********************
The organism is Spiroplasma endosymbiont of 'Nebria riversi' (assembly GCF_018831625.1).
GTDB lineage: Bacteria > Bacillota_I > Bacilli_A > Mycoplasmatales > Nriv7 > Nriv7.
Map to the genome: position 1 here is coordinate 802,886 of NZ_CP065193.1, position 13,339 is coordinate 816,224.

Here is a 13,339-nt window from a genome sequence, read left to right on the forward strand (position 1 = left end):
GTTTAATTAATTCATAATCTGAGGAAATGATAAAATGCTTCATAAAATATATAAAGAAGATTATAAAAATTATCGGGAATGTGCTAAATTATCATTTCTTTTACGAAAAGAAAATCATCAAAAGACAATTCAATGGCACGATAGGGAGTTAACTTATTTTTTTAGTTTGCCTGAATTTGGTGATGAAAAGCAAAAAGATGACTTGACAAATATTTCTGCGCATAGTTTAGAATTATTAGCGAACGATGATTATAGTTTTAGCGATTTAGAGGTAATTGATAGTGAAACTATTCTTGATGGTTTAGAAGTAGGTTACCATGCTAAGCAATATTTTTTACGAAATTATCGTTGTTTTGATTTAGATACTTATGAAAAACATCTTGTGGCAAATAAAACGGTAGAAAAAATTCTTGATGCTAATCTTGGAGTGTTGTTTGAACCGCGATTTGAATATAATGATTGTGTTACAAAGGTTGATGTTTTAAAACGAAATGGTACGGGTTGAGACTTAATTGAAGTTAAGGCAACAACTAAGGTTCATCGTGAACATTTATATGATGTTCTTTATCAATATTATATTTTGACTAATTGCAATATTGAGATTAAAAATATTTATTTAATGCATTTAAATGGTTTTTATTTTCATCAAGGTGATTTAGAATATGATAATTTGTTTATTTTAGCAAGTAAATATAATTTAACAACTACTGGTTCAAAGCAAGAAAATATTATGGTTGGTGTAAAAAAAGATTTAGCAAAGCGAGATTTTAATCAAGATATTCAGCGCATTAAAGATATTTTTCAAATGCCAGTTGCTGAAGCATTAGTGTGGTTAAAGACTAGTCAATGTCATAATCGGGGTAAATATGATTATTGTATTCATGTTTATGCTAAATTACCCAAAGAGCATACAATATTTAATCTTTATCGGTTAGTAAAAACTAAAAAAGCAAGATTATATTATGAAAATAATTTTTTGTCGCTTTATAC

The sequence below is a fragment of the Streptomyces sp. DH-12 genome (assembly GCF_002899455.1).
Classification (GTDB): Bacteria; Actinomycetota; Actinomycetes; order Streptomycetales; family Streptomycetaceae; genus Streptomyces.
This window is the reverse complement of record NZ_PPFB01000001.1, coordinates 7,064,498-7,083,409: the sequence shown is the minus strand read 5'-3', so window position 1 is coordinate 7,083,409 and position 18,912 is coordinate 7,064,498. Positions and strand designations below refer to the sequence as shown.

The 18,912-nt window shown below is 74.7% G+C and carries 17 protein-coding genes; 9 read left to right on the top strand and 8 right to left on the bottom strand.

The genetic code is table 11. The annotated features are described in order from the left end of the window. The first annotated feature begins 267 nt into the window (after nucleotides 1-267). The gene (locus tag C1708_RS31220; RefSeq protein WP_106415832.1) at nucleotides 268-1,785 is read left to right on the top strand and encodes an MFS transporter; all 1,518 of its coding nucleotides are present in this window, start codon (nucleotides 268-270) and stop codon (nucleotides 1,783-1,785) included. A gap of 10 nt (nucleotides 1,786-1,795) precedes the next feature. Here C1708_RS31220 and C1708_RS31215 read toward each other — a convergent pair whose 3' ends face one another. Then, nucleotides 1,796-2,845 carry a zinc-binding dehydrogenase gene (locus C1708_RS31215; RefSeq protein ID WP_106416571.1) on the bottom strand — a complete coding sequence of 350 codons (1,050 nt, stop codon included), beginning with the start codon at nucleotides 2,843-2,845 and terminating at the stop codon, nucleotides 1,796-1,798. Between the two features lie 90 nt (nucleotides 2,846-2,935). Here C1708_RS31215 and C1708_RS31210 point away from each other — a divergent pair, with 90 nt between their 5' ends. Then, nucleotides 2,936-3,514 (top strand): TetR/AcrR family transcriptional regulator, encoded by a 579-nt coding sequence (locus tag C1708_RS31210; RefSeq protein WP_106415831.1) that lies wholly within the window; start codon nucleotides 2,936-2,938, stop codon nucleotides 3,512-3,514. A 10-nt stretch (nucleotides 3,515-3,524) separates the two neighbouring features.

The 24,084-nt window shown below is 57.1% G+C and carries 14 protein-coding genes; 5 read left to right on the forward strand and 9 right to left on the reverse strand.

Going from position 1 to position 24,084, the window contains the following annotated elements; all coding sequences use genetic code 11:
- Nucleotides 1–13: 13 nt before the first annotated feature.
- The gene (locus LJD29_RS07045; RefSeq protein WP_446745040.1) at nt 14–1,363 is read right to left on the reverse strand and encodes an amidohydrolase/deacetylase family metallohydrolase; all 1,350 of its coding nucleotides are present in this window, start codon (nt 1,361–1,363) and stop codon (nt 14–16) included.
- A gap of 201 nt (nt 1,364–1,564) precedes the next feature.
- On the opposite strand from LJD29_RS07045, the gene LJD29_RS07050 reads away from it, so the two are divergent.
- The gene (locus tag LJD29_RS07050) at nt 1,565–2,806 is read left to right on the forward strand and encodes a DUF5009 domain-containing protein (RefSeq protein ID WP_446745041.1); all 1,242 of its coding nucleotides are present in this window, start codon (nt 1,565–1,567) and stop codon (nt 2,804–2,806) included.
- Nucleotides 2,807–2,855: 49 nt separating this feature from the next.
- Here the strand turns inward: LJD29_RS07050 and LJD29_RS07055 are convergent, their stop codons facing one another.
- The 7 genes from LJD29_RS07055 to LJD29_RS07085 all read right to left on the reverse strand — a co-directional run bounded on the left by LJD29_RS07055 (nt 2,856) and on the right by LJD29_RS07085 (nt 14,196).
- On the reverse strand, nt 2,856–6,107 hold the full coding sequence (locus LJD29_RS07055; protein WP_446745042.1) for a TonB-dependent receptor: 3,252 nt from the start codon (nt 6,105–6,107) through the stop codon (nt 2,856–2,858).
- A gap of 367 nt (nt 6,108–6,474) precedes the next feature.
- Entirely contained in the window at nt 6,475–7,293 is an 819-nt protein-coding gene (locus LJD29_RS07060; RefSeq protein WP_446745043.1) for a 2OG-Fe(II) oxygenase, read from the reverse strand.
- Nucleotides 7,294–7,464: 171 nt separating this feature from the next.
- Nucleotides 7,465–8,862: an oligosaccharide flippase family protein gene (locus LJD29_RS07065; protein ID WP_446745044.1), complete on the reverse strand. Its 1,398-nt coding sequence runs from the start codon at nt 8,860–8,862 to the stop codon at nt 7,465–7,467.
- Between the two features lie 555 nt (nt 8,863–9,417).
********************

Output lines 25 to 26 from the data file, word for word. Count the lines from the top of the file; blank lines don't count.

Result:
- Nucleotides 7,465–8,862: an oligosaccharide flippase family protein gene (locus LJD29_RS07065; protein ID WP_446745044.1), complete on the reverse strand. Its 1,398-nt coding sequence runs from the start codon at nt 8,860–8,862 to the stop codon at nt 7,465–7,467.
- Between the two features lie 555 nt (nt 8,863–9,417).